Why is there a twelve on the cover of this blackjack book instead of the usual twenty-one? No blackjack author in their right mind would put a hand of twelve on the cover. Glen Wiggy did—he is full of surprises like that. Part how-to manual, part memoir, 1536 Free Waters and Other Blackjack Endeavors—Finding Profit and Humor in Card-Counting chronicles Wiggy’s amusing experiences while playing blackjack during more than eight hundred casino visits from January 2001 until June 2008. It also introduces blackjack card-counting in a fun and easy-to-learn format.
In addition to the everyday casino patrons, starving puppies, angry pit bosses, French doughnuts, talking sea gulls, and 1536 bottled waters make unforgettable appearances in these entertaining stories tailored for casual blackjack gamblers. For players pursuing the game for serious profit, Wiggy also presents practical tips on
• Aspects of blackjack basic strategy
• Fundamentals of card-counting
• Techniques for managing money
• Dangers of greedy gambling behavior
Unlike most blackjack strategy guides, 1536 Free Waters and Other Blackjack Endeavors won’t teach you how to “kill” the dealer or make a living playing the game. Instead, you’ll learn basic strategy and introductory card-counting skills that give you enough confidence to approach the table with a positive attitude and reasonable expectation of winning. Plus, you’ll learn what to expect from the cards and the wonderfully strange people and places you may encounter. Enjoy the ride.
“Undoubtedly, the most enjoyable blackjack book I’ve read in my twenty years as the editor of a gambling publishing company. It had me laughing out loud.”
—Deke Castleman, editor for Huntington Press
Read more at www.blackjackstories.com.
During a drive from Omaha to Oklahoma City to visit my parents, I stopped at a roadside casino near a small Kansas town. I wanted to play a few hands to break the monotony of driving. I sat at a blackjack table which had no posted rules. Since the dealer was in the middle of a chip exchange with the pit boss and security staff, I asked the only player at the table a couple questions. The man was diminutive, probably weighing less than 100 pounds, and wore thick, black-framed glasses. "What are the double-down rules? Do they offer surrender?" Without looking in my direction, the wee man said, "Some dogs are named Talmadge." I responded inquisitively, "Pardon?" The man repeated with a ton of attitude, "SOME DOGS ARE NAMED TALMADGE!" I stood up and slowly walked from the table saying, "Oooookay then." The guy might have been mentally challenged. Some dogs are named Talmadge? What the heck does that mean? Or maybe he was intoxicated or under the influence of something stronger than alcohol. Either way, I determined that he should remain in solitude. I found another table where I played head's up with the dealer. A half hour later, a loud, obnoxious woman approached the game. She started blabbering even before taking a seat, and did not stop talking when the cards were dealt. "We have been on the road all day in that blasted sun--Cousin Mary is driving me crazy in the RV--If we don't get to Yellowstone soon, I'm gonna bust--Where is the potty in this place?" She wouldn't stop yammering. Eventually, she turned my way. "Hi, my name's Shelly, I'm from Rolla, Missouri. What's your name?" I looked straight ahead, thought a moment, and responded, "Some dogs are named Talmadge." "Dogs are whaaaaat?" Shelly responded with a puzzled look on her face. "SOME DOGS ARE NAMED TALMADGE!" The woman quit talking for the first time and gently pulled herself away from the table, all the while giving me a strange look. The dealer, pit boss and security staff gave me puzzled looks as well, but continued their business. At that moment, I realized that the little guy with the thick, black-framed glasses was a genius.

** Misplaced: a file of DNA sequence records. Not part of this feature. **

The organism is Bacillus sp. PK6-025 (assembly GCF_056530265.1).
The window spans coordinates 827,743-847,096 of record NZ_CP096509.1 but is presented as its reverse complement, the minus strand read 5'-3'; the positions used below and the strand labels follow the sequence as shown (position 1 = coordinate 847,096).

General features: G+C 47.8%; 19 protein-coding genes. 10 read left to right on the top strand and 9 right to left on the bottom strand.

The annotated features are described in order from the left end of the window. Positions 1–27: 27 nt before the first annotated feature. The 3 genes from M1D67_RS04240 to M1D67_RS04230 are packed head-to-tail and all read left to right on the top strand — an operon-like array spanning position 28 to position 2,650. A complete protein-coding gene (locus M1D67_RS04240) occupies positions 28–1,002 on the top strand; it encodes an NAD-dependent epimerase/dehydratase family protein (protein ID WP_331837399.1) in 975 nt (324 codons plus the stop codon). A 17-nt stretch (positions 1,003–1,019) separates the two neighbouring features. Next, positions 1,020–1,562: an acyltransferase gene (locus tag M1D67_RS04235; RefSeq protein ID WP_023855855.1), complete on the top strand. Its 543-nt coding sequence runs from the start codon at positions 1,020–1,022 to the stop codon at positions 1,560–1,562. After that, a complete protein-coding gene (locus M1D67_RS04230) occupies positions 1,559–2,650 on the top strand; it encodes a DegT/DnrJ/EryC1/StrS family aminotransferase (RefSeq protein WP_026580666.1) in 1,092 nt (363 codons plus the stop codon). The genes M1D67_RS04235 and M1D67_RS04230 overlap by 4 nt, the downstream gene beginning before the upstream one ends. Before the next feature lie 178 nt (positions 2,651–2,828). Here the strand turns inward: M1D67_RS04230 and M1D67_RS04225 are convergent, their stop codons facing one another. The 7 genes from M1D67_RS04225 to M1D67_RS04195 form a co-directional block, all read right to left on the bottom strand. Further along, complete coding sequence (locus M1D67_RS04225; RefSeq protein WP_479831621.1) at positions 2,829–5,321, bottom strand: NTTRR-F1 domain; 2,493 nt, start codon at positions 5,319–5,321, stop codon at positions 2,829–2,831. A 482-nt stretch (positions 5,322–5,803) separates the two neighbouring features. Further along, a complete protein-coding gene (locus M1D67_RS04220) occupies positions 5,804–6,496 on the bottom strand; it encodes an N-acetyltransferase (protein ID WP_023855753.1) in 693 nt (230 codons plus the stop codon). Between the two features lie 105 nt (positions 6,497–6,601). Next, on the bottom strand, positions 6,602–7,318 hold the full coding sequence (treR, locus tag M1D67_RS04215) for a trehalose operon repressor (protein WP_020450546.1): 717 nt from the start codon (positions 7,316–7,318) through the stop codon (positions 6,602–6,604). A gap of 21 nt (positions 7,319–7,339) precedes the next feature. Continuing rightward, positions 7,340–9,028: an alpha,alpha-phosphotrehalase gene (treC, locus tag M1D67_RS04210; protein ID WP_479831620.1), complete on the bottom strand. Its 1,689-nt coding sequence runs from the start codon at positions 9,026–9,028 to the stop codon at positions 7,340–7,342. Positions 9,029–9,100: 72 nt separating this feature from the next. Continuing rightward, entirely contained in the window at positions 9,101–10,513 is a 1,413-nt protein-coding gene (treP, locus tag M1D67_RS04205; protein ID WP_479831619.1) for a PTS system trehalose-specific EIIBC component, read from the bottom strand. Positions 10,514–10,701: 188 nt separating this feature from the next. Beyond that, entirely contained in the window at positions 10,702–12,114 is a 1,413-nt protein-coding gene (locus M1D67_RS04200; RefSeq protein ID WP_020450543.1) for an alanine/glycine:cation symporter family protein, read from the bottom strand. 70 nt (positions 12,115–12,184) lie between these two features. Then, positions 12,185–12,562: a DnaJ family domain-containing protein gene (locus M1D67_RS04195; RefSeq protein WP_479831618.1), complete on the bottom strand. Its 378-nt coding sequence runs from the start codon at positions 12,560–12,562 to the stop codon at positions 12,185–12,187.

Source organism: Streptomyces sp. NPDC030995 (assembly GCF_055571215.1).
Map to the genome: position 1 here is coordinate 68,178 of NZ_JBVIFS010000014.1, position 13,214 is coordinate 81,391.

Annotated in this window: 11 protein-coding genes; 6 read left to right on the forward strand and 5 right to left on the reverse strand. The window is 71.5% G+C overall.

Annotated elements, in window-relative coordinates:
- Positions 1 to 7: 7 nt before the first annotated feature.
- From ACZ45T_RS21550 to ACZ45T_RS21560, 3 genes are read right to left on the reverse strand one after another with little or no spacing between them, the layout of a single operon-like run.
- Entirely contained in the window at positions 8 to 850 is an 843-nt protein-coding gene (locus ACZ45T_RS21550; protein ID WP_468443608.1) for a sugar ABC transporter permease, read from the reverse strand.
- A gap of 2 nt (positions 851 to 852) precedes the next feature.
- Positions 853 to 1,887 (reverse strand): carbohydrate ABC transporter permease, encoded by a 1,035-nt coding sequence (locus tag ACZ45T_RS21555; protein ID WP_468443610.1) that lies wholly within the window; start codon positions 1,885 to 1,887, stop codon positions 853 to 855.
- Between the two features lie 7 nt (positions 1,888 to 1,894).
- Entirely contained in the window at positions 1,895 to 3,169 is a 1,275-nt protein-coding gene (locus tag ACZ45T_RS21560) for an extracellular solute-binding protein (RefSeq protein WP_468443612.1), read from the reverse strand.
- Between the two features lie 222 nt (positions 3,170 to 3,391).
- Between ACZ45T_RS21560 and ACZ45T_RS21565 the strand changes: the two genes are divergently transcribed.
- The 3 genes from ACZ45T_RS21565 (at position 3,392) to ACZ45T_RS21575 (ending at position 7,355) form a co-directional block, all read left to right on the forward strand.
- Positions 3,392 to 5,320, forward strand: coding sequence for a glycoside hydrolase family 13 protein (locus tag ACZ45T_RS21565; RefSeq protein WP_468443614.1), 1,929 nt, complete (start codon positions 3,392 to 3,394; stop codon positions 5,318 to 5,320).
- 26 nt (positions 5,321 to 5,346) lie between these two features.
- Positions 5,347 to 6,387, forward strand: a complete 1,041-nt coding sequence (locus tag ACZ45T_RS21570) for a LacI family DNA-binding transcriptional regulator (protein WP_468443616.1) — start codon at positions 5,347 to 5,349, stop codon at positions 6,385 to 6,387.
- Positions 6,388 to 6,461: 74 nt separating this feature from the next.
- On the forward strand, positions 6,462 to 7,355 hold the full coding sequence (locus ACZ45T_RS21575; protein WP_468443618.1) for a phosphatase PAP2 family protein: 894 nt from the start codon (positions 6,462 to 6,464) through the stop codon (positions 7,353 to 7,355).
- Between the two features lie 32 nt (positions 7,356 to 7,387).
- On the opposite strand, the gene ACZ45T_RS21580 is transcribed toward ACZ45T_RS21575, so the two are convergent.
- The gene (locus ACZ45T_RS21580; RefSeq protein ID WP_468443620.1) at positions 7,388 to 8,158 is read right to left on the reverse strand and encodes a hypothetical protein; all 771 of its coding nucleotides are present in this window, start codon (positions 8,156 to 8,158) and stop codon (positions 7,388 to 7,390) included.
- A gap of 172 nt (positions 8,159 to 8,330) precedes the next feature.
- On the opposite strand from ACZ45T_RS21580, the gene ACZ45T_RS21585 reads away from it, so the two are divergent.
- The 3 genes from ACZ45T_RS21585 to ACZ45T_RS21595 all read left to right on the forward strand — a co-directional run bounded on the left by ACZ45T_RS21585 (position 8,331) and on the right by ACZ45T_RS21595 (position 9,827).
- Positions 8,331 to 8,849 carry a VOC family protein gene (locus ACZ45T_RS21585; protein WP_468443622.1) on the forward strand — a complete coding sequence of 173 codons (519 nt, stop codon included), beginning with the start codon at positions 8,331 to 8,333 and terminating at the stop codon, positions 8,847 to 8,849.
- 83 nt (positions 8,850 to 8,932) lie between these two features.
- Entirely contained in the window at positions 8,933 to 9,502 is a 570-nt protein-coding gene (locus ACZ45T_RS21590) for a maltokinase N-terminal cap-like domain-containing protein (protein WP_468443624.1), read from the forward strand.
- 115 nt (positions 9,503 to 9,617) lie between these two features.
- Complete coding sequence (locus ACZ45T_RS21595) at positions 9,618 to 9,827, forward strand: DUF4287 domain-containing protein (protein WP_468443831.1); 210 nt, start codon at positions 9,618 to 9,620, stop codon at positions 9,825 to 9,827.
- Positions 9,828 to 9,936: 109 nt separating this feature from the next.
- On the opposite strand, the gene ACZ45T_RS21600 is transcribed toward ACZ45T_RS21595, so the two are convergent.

Glen Wiggy was born in Midwest City, Oklahoma, in 1966. His father is a retired golf professional. His mother, before her death in 2007, was a housewife and mother of six children. Glen graduated from the United States Air Force Academy—Class of ’88, first class with refrigerators—and spent a twenty-year career as an Air Force officer. While on active-duty, he served as a Security Police Shift Commander, Assistant Professor of Mathematics, and Scientific Analyst. In June 2008, Glen retired from the Air Force and worked as a Department of Defense contractor at Task Force 134, Camp Victory, Baghdad, Iraq, performing research and analyses in support of detainee operations. In June 2009, he settled in the Colorado Springs area and currently works as a government civilian at United States Northern Command. He is also an online statistics instructor with Embry-Riddle Aeronautical University. Glen is married with two children and three grandchildren. Besides card-counting at blackjack, his hobbies include golf and snowskiing. He has a BS in mathematics from the Air Force Academy, an MBA from Boston University, and an MS in mathematics from the University of Arizona.
Glen Wiggy blogs on www.blackjackstories.com.
I have 7 books on blackjack and 10 on Texas Hold'em. None of them make me laugh or smile, but Free Waters did both! A must read for experienced gamblers and newcomers. RP
I don't know how to write a review i never did it before.
I promised Glen i would whether i liked it or not.
I finished the book over a week ago and put this off because i didn't know what to say.
I decided to write about how the book made me feel.
I started reading the e-version.
I get myself a slice of pizza and sit back and start reading.
Big mistake I laughed so hard i spit pizza all over my screen.
It's a good book I loved it for how it made me laugh and how it made me feel and lifted my spirit when i really needed it.